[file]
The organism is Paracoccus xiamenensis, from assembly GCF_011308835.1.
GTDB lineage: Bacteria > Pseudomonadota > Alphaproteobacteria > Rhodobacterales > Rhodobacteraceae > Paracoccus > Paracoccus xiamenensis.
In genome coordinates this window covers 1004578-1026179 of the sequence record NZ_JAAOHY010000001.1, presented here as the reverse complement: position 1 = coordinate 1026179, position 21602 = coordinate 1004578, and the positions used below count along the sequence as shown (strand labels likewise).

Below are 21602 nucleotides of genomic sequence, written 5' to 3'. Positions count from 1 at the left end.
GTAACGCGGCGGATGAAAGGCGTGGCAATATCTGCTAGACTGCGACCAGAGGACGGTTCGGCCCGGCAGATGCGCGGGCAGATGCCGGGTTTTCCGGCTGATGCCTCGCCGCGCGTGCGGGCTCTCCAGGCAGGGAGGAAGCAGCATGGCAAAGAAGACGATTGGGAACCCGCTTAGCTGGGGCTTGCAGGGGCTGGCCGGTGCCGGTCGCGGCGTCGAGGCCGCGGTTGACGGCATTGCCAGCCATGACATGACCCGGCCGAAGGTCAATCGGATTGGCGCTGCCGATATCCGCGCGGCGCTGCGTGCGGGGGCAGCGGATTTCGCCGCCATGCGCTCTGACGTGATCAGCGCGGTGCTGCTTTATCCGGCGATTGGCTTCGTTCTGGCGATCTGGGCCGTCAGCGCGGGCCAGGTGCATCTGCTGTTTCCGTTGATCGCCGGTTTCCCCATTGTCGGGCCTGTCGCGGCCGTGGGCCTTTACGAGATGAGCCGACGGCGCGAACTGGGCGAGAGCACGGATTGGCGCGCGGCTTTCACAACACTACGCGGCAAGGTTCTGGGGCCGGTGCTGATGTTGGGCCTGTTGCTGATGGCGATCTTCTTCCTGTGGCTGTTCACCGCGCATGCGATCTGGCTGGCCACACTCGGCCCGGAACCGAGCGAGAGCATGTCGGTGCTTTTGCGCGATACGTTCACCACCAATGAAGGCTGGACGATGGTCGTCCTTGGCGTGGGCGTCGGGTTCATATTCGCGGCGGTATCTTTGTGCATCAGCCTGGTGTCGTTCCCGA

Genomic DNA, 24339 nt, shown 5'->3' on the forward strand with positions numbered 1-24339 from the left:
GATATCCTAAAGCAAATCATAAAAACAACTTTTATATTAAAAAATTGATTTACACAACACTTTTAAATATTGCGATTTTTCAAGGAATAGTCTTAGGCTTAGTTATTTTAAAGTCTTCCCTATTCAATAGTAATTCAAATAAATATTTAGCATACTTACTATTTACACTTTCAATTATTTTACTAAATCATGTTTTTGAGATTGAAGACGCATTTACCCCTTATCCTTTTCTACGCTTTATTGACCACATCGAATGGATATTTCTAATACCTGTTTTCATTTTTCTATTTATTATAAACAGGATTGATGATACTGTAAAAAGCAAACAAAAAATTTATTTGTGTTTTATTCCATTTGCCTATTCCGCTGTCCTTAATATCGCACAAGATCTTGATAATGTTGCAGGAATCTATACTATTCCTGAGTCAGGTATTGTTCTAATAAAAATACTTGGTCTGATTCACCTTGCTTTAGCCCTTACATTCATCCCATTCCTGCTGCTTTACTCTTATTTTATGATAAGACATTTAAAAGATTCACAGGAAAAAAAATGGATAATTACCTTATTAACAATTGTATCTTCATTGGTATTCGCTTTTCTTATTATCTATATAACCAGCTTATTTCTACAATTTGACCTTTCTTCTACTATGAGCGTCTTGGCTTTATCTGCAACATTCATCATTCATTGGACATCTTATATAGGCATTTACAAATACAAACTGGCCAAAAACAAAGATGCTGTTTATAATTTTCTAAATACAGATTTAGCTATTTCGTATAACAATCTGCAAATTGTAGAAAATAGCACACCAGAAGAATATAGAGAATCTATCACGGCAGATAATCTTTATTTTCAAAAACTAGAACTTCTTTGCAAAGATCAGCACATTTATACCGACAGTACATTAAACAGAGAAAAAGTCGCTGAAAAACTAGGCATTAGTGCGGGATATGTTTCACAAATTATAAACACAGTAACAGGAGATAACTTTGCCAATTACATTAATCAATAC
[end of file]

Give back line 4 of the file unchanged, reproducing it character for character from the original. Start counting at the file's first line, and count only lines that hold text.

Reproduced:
Below are 21602 nucleotides of genomic sequence, written 5' to 3'. Positions count from 1 at the left end.